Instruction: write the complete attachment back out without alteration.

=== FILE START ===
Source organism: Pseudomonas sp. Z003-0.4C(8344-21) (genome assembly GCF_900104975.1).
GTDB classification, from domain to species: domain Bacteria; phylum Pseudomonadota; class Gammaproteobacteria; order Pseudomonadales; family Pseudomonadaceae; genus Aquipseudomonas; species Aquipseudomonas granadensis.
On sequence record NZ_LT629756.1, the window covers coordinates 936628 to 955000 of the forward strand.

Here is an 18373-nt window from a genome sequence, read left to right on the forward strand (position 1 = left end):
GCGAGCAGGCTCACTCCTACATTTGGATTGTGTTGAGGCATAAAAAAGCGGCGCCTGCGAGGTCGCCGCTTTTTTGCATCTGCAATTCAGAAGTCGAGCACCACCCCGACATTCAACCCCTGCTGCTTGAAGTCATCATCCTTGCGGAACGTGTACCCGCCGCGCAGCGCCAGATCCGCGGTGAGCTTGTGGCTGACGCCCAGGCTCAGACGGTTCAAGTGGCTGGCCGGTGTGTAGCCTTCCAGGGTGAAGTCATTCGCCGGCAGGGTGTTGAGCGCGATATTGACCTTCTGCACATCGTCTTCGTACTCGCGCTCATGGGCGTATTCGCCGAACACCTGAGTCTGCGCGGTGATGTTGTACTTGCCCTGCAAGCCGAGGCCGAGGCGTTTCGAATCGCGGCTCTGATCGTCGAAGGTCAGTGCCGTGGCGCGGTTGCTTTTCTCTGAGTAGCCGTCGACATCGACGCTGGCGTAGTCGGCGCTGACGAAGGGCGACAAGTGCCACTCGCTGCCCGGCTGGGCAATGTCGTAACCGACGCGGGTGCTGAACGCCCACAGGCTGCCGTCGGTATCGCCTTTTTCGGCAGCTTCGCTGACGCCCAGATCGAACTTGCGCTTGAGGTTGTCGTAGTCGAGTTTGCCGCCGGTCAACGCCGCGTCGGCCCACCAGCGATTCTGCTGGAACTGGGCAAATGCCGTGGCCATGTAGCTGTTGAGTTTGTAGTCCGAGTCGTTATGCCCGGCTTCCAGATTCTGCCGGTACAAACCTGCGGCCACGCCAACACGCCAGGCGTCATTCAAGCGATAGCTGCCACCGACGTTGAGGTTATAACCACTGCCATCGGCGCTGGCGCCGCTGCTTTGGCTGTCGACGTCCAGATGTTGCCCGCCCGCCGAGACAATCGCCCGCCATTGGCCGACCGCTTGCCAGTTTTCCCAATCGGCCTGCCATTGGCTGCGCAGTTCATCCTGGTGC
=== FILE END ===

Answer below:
Source organism: Pseudomonas sp. Z003-0.4C(8344-21) (genome assembly GCF_900104975.1).
GTDB classification, from domain to species: domain Bacteria; phylum Pseudomonadota; class Gammaproteobacteria; order Pseudomonadales; family Pseudomonadaceae; genus Aquipseudomonas; species Aquipseudomonas granadensis.
On sequence record NZ_LT629756.1, the window covers coordinates 936628 to 955000 of the forward strand.

Here is an 18373-nt window from a genome sequence, read left to right on the forward strand (position 1 = left end):
GCGAGCAGGCTCACTCCTACATTTGGATTGTGTTGAGGCATAAAAAAGCGGCGCCTGCGAGGTCGCCGCTTTTTTGCATCTGCAATTCAGAAGTCGAGCACCACCCCGACATTCAACCCCTGCTGCTTGAAGTCATCATCCTTGCGGAACGTGTACCCGCCGCGCAGCGCCAGATCCGCGGTGAGCTTGTGGCTGACGCCCAGGCTCAGACGGTTCAAGTGGCTGGCCGGTGTGTAGCCTTCCAGGGTGAAGTCATTCGCCGGCAGGGTGTTGAGCGCGATATTGACCTTCTGCACATCGTCTTCGTACTCGCGCTCATGGGCGTATTCGCCGAACACCTGAGTCTGCGCGGTGATGTTGTACTTGCCCTGCAAGCCGAGGCCGAGGCGTTTCGAATCGCGGCTCTGATCGTCGAAGGTCAGTGCCGTGGCGCGGTTGCTTTTCTCTGAGTAGCCGTCGACATCGACGCTGGCGTAGTCGGCGCTGACGAAGGGCGACAAGTGCCACTCGCTGCCCGGCTGGGCAATGTCGTAACCGACGCGGGTGCTGAACGCCCACAGGCTGCCGTCGGTATCGCCTTTTTCGGCAGCTTCGCTGACGCCCAGATCGAACTTGCGCTTGAGGTTGTCGTAGTCGAGTTTGCCGCCGGTCAACGCCGCGTCGGCCCACCAGCGATTCTGCTGGAACTGGGCAAATGCCGTGGCCATGTAGCTGTTGAGTTTGTAGTCCGAGTCGTTATGCCCGGCTTCCAGATTCTGCCGGTACAAACCTGCGGCCACGCCAACACGCCAGGCGTCATTCAAGCGATAGCTGCCACCGACGTTGAGGTTATAACCACTGCCATCGGCGCTGGCGCCGCTGCTTTGGCTGTCGACGTCCAGATGTTGCCCGCCCGCCGAGACAATCGCCCGCCATTGGCCGACCGCTTGCCAGTTTTCCCAATCGGCCTGCCATTGGCTGCGCAGTTCATCCTGGTGC